What is an all gender restroom?
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An all gender restroom, sometimes called a gender neutral restroom, is a restroom that anyone of any gender can use. These restrooms can benefit many different people, including parents with differently gendered children, alter-abled people who may require the accompaniment of an attendant of a different gender, and trans and gender nonconforming people. At PCC, each of our all-gender restrooms are single use. Single use all gender restrooms are small lockable rooms with a toilet and sink, for use by one individual at a time, regardless of gender.
All gender restrooms are one way that we at PCC work to provide a safer space for trans and gender diverse students, faculty, staff, and community members. PCC's Bathroom Policy states that PCC "...allows all members of the community to access all authorized PCC spaces/facilities in accordance with their gender identity and/or gender expression" (read the full policy). If you have any questions about all gender restrooms at PCC, please contact Becky Springer, chair of the Gender Inclusive Spaces Committee.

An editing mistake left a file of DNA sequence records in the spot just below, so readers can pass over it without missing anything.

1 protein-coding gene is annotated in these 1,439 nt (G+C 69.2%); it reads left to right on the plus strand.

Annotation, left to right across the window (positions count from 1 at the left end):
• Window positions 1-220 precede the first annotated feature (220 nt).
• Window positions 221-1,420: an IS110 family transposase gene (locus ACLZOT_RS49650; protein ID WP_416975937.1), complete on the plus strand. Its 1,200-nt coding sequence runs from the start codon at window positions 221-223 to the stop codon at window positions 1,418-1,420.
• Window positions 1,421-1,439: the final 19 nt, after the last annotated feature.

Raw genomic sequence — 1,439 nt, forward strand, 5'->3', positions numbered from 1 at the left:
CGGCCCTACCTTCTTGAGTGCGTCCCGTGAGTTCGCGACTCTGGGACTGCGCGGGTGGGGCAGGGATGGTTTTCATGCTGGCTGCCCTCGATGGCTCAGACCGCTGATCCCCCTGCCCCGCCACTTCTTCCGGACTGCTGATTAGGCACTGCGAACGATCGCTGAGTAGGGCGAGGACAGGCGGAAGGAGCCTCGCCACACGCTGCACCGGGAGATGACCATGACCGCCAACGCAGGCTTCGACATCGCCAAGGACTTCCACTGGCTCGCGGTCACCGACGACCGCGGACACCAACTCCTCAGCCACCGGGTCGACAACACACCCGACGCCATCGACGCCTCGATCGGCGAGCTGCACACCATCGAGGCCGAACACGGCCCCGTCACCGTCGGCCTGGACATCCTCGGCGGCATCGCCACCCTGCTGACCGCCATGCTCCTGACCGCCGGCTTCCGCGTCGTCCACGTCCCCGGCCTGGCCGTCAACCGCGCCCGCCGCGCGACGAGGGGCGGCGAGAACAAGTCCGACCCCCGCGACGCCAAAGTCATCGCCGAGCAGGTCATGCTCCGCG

Future of All Gender Bathrooms at PCC
A number of new all gender restrooms are continuing to be built as PCC moves forward with new construction as part of the Bond build out. We are still advocating for old buildings, which do not currently have any all gender restrooms, to convert existing restrooms to all-gender. This is an ongoing project. Any new restrooms opening on campus will be added to the interactive map linked above.
History of All Gender Bathrooms at PCC
The building of all gender bathrooms at PCC has been a student-led, collaborative project that began in 2012.
If you are in search of all-gender restrooms at a location other than PCC, please refer to Refuge Restrooms.
For more information please read this FAQ:
Why are all gender bathrooms important when creating a safer space for gender minorities?
All gender bathrooms are a way to create a safer campus environment for trans and gender nonconforming students, staff, faculty, and community members at PCC. They are also a way for PCC to show trans and gender nonconforming people that our community values their presence and cares about their health and safety.
For trans and gender diverse individuals, gender segregated bathrooms can be spaces where they are met with intimidation, harassment, run-ins with security, and/or violence. These occurrences happen when people using the restroom police the gender of others based on binary assumptions and expectations of who men and women are and what they look like. This policing can effect trans individuals, but also cisgender individuals (those who are not trans) who present or express their gender in ways that are not culturally normative. This phenomenon is commonly referred to in gender minority communities as "The Bathroom Problem," and is an experience that most trans and gender diverse people have encountered, often repeatedly, in their lives.